A BRITISH designer hopes to revolutionise the fashion industry by using Andalucia’s olive oil waste to create luxury clothing.
Hanna Whiteman, 39, uses discarded pits and other waste products to dye luxury materials, creating garments worthy of distinguished fashion houses.
Now, she’s hoping to attract A-list designers such as Stella McCartney with the project, inspired by Whiteman’s experience living in Andalucia.
The London-based designer spent 14 years living between Granada, Cordoba and Orgiva before returning to the UK.
When studying for a BA in Textile Design in London, she returned to the Alpujarras in search of a solution to fashion’s environmental impact and the climate crisis.
In a local olive mill, she found that olive pomace, a soil residue, could be used as an alternative to harsh bleaches to remove colour from base fabrics.
After a ‘dismal’ attempt to create leather from the pomace, she accidentally spilt it on some naturally dyed cotton.
The incident revealed a natural alternative to the dye removal process, which typically uses lots of harsh chemicals.
The Central St Martins graduate also realised olive pits could be used as a natural ink for textile printing.
Not only is this eco-friendly but produces a jet black colour rare in natural inks.
She said: “Fashion has had a negative past but there is an opportunity to turn it around.
“It’s all about vision. Where some might see waste you have to see possibilities.”
It adheres to the principles of ‘circular design’ meaning garments must be durable, reusable, repairable and recyclable.
The project doesn’t only benefit the environment but the local economy.
The region has suffered from high unemployment rates in recent years and the olive oil industry is particularly affected since red dust from the Sahara ruined last year’s crop.
Whiteman added: “I saw lots of problems but also lots of possibilities. The high unemployment rate and waste products could be solved by diversifying the income of farmers through fashion.”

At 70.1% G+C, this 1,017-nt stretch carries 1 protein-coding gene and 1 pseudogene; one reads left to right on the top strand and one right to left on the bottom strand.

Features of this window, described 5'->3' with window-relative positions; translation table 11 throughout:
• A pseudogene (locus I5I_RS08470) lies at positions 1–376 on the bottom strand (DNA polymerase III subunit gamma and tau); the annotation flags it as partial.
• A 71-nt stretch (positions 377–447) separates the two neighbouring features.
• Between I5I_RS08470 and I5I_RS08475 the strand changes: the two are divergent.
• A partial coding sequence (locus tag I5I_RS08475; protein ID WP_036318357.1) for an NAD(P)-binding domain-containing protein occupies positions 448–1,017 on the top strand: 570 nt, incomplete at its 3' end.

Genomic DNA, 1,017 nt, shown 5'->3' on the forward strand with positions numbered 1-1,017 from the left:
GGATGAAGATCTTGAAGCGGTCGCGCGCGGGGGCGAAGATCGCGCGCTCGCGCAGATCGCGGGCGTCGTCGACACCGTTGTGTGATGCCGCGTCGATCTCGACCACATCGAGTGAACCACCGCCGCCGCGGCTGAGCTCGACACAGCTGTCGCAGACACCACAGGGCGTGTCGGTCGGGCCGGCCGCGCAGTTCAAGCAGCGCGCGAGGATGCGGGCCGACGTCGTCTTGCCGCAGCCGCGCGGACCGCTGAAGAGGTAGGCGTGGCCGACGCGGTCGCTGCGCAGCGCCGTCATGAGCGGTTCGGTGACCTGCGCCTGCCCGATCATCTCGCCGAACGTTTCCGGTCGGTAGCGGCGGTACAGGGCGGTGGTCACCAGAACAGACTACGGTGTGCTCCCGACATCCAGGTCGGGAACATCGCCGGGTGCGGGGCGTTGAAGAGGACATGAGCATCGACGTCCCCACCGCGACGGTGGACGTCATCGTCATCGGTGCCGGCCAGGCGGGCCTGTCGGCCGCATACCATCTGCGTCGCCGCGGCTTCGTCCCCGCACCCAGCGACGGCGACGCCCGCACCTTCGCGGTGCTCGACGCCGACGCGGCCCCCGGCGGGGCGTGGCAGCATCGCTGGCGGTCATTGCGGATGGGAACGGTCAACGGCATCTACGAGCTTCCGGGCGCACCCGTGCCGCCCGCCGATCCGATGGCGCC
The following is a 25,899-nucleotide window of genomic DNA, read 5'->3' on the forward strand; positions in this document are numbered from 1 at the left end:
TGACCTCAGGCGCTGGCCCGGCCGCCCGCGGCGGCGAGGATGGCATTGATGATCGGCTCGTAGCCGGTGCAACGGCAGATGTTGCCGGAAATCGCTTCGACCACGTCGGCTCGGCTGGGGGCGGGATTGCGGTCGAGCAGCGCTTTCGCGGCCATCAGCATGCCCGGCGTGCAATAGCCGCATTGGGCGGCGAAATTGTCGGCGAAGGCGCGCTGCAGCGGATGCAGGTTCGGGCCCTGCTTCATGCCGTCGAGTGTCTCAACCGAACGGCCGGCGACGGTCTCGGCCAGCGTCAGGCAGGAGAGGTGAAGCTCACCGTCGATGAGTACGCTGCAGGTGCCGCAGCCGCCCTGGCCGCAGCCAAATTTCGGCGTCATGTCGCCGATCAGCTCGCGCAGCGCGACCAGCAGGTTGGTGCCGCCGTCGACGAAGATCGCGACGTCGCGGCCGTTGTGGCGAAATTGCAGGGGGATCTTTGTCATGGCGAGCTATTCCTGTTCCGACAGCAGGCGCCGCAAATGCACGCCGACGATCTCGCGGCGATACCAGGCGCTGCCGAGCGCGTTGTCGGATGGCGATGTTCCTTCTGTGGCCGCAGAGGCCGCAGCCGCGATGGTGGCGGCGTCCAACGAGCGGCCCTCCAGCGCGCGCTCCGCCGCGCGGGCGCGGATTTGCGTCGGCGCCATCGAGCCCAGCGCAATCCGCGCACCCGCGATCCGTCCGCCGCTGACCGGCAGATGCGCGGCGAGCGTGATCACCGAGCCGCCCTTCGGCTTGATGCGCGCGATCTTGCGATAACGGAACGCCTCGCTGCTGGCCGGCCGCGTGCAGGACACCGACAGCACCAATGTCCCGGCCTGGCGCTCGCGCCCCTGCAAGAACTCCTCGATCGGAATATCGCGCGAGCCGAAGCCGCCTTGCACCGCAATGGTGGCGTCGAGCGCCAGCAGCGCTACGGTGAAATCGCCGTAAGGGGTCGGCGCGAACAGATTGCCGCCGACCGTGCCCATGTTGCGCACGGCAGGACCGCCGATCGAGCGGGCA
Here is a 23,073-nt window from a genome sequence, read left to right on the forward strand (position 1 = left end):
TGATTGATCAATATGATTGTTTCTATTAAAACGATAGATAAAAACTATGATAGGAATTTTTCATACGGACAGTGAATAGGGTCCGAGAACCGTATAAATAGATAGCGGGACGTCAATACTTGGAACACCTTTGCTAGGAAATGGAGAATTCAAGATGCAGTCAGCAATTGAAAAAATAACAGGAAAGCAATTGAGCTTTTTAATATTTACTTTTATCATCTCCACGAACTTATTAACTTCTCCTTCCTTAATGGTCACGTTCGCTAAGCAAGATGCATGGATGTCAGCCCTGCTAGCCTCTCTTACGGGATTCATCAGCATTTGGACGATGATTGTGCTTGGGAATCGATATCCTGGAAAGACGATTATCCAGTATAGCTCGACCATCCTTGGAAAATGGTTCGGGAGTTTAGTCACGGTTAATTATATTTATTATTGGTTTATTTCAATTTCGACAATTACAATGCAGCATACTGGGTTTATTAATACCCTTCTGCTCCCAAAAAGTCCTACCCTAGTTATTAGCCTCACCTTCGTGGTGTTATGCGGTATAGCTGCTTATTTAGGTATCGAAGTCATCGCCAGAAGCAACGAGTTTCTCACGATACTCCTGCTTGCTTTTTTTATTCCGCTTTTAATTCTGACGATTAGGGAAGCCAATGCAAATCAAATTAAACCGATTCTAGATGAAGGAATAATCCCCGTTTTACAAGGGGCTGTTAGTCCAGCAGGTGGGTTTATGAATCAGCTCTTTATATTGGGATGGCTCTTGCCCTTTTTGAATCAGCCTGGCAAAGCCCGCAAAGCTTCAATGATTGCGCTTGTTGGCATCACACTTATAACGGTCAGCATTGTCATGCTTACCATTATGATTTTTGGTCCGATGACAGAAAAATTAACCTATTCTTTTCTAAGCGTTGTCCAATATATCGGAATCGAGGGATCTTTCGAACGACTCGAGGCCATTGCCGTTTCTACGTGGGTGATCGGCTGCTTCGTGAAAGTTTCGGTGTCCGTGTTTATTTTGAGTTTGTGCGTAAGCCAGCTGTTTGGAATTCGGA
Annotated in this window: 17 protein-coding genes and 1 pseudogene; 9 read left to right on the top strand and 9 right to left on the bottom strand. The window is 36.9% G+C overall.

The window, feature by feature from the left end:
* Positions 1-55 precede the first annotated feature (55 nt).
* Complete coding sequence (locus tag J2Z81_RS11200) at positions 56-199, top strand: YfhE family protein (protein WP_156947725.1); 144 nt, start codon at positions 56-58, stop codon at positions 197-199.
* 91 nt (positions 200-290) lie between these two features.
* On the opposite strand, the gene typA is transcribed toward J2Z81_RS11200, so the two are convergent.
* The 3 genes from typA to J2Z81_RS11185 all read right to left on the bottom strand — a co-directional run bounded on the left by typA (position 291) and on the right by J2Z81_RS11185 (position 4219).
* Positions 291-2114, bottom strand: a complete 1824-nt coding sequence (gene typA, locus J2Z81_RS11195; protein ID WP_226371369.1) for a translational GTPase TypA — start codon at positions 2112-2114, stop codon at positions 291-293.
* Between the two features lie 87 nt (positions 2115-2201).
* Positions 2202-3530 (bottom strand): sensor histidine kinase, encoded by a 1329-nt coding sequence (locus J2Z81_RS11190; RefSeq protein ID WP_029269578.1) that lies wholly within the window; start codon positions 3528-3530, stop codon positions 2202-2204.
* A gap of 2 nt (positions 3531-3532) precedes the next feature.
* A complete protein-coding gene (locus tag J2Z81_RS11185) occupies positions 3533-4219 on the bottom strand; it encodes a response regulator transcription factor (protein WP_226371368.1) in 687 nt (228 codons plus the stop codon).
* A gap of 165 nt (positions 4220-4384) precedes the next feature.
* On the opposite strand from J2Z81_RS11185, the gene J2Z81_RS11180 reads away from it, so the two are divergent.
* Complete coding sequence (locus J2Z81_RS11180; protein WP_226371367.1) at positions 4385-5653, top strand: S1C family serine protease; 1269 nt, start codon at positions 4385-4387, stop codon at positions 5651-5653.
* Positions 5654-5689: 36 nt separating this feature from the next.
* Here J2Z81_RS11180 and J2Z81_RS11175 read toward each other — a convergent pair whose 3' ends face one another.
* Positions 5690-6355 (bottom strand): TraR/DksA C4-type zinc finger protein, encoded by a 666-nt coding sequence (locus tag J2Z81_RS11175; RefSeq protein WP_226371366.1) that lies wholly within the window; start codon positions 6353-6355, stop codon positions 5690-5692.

Although many may think high fashion and farming have no place together, garment making has always been linked to farms, from the production of wool, to the growing of cotton and other materials.
Whiteman’s project, known as ‘ENVERO’, referring to the ripening process of olives, was also inspired by the history and aesthetics of Andalucia.
When living in the region, Whiteman learnt jewellery design in Cordoba and worked in Granada’s Alhambra, gaining inspiration and learning about Andalucia’s history of design.
Hanna said: “The south of Spain is a very aesthetic place, it’s full of patterns of geometry and nature. That definitely had an impact on my design.”
The area also has a rich history of textile production and was so well-respected that at one time, they even produced the pope’s ceremonial robes.
Once producing the best silk in Europe, Orgiva was a centre of luxury silk production and al-andaluz was well known for its natural dyes.
The shapes and styles prominent when Andalucian textile production was at its height heavily influenced Whiteman’s design, producing a long robe inspired by modest mediaeval clothing.
She continued: “I want to bring back the charm and beauty to a place that was once associated with high fashion. I want to glamourise the Alpujarra.”
As well as hoping to attract the interest of a-list designer Stella McCartney, the project has been shortlisted for the University of the Arts London Green Trail award.
Hanna hopes to return to the Alpujarras to further develop the project but in the meantime, she will be teaching students how to create fashion from waste products at Morley College, Waterloo, where she is helping develop the BA Fashion Design Programme.
She also sells her designs through her brands Studio H, which you can check out on @hacheisforhanna on Instagram or read more about her project here.